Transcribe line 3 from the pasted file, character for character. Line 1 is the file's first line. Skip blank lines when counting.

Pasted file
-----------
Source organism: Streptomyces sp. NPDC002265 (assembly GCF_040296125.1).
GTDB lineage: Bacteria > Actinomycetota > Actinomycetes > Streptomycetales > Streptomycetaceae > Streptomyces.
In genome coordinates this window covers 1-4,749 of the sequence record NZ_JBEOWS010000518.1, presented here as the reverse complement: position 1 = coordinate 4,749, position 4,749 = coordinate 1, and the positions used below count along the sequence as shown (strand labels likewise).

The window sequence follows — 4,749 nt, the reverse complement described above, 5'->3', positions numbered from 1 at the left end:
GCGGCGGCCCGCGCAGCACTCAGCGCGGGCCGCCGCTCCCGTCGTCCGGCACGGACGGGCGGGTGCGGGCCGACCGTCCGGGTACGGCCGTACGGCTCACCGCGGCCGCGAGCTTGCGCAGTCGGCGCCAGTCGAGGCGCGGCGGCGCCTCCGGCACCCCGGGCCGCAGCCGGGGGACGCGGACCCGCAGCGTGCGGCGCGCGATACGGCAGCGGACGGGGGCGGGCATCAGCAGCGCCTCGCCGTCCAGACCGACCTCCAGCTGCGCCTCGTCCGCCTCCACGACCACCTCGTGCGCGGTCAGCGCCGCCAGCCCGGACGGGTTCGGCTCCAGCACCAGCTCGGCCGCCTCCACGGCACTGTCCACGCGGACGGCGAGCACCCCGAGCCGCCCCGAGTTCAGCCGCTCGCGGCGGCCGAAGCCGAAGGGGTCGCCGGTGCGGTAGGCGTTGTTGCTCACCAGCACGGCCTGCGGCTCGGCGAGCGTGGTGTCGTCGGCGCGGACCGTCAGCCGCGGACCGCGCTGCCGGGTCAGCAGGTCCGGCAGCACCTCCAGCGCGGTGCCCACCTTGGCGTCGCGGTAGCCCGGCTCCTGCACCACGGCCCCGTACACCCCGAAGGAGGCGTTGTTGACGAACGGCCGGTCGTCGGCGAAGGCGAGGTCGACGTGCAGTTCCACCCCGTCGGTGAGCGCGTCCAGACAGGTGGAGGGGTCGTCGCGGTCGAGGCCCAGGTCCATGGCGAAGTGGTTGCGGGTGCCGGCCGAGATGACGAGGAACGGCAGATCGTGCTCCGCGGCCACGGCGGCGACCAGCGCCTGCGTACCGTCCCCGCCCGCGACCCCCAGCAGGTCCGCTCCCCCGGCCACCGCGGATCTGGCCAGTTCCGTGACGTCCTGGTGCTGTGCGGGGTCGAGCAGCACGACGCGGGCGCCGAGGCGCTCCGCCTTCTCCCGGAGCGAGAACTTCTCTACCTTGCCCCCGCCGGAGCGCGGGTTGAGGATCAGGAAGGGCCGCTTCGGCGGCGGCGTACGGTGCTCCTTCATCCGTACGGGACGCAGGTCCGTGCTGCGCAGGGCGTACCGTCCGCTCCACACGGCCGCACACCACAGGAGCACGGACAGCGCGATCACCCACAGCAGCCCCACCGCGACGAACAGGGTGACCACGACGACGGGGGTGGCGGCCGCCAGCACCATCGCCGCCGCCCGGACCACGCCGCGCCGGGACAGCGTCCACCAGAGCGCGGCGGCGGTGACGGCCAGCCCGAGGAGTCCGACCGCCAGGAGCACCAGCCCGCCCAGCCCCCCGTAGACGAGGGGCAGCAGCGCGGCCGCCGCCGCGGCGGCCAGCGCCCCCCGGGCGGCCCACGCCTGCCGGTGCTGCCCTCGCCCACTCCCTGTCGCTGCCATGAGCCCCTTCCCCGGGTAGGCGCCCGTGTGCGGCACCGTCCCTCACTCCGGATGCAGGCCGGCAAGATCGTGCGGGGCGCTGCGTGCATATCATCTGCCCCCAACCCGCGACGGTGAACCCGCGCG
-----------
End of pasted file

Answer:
In genome coordinates this window covers 1-4,749 of the sequence record NZ_JBEOWS010000518.1, presented here as the reverse complement: position 1 = coordinate 4,749, position 4,749 = coordinate 1, and the positions used below count along the sequence as shown (strand labels likewise).